*M*= 1.66). Now, as the flow moves from region 2 to 3 it turns 2 = 2 9.462

_{2}^{o}= 18.924

^{o}, so the Prandtl-Meyer function at 3 becomes

Entering this value into a Prandtl-Meyer table yields *M _{3}* = 2.36 (the closest entry is for

*v*= 35.7715

^{o}). Taking this Mach number into an isentropic flow table one last time gives a static-to-stagnation pressure ratio

*p*/

_{3}*p*= 0.0728. The flow goes on to form a second oblique shock at the trailing edge of the airfoil, but our results so far suffice to compute pressures

_{03}*p*,

_{1}*p*, and

_{2}*p*, which are all we need to compute the lift and drag forces on the foil. Thus, we ignore calculations for the transition from 3 to 4. Gleaning results, we write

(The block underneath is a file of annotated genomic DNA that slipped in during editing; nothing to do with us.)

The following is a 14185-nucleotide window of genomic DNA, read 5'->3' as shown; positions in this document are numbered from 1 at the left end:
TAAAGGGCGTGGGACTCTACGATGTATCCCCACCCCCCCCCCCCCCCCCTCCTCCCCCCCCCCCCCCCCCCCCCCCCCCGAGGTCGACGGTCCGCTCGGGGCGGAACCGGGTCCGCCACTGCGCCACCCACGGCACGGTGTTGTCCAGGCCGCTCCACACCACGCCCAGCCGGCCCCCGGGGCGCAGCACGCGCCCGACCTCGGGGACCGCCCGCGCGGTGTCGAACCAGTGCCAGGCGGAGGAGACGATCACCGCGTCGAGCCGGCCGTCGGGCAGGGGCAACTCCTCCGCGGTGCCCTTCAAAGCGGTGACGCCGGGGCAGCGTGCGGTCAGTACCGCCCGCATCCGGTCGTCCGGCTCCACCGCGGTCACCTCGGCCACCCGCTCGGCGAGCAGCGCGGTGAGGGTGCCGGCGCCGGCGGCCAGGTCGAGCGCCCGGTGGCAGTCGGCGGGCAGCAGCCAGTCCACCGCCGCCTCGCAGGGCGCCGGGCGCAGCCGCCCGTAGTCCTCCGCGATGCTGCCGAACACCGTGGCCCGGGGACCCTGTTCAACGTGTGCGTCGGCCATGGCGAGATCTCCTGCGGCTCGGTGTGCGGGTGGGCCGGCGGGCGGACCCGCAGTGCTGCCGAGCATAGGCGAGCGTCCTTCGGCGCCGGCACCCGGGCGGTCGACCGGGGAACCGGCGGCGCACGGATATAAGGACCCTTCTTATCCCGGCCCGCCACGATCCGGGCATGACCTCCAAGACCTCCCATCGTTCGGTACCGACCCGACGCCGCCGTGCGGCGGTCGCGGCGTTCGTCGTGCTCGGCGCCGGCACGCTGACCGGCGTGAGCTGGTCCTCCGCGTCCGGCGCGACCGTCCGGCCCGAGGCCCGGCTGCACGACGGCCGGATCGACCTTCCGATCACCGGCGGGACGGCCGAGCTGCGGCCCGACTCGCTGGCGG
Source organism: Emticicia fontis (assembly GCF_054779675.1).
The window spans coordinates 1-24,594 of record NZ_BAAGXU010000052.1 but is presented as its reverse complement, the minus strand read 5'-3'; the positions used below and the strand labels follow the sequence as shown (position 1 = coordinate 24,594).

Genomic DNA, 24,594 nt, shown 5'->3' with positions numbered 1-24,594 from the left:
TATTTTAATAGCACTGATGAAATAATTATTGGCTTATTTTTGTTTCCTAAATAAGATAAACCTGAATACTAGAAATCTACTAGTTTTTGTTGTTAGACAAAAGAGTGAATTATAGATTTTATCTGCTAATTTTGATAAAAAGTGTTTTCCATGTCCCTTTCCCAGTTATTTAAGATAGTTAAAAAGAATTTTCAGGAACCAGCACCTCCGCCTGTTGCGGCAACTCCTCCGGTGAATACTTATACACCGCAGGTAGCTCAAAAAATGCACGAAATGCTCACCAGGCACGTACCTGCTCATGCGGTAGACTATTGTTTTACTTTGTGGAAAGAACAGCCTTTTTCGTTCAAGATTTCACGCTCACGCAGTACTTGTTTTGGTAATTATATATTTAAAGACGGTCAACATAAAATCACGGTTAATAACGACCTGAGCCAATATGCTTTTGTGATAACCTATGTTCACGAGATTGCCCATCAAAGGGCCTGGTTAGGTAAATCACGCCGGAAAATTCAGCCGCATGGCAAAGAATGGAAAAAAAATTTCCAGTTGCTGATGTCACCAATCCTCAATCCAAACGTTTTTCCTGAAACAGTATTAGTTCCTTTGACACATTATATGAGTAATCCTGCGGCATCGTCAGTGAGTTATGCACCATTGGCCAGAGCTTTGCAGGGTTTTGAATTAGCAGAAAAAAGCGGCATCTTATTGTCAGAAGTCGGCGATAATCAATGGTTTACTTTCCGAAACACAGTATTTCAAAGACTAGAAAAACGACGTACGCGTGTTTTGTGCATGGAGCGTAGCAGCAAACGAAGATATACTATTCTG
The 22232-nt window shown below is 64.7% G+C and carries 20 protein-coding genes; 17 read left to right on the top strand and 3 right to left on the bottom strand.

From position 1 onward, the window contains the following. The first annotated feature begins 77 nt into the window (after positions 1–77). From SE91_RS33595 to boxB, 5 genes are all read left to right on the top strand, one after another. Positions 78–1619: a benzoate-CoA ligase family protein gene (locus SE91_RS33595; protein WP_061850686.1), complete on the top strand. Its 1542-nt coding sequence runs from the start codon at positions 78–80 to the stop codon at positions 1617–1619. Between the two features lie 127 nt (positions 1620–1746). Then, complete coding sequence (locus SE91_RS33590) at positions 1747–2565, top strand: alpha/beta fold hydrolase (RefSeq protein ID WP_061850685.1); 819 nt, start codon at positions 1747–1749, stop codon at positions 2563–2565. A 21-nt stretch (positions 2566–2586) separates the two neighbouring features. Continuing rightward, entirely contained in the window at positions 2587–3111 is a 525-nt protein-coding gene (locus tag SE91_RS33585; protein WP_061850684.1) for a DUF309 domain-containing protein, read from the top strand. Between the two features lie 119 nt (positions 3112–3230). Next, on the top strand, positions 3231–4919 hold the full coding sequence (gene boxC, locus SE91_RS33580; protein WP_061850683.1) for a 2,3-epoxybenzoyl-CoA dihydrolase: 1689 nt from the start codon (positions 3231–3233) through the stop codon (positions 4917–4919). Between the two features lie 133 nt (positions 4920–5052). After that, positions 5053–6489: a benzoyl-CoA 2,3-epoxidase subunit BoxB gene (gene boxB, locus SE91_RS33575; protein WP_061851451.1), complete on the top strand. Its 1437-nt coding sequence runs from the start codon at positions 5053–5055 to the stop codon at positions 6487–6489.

_{3}At region 1, flow pressure equals the free-stream pressure, that is,

At region 2, flow pressure is

Lastly, at region 3

Now, the drag force acting on the foil consists of two contributions, one from each half of the upper camber; mathematically,

The lift force, in turn, includes not only the contributions from the two halves of the upper camber, but also one from the flat lower camber; in mathematical terms,

The negative sign indicates that the lift is actually pointing downward.

**Go further**

Those looking for more solved problems on shock theory might want to check out our free quiz on normal and oblique shock waves, which you can find here.

**References**

• ANDERSON, J.D., JR. (2011). *Fundamentals of Aerodynamics*. 5th edition. New York: McGraw-Hill.

• BABU, V. (2021). *Fundamentals of Gas Dynamics. *2nd edition. Berlin/Heidelberg: Springer.

• JOHN, J.E. and KEITH, T.G. (2006). *Gas Dynamics*. 3rd edition. Upper Saddle River: Pearson Prentice Hall.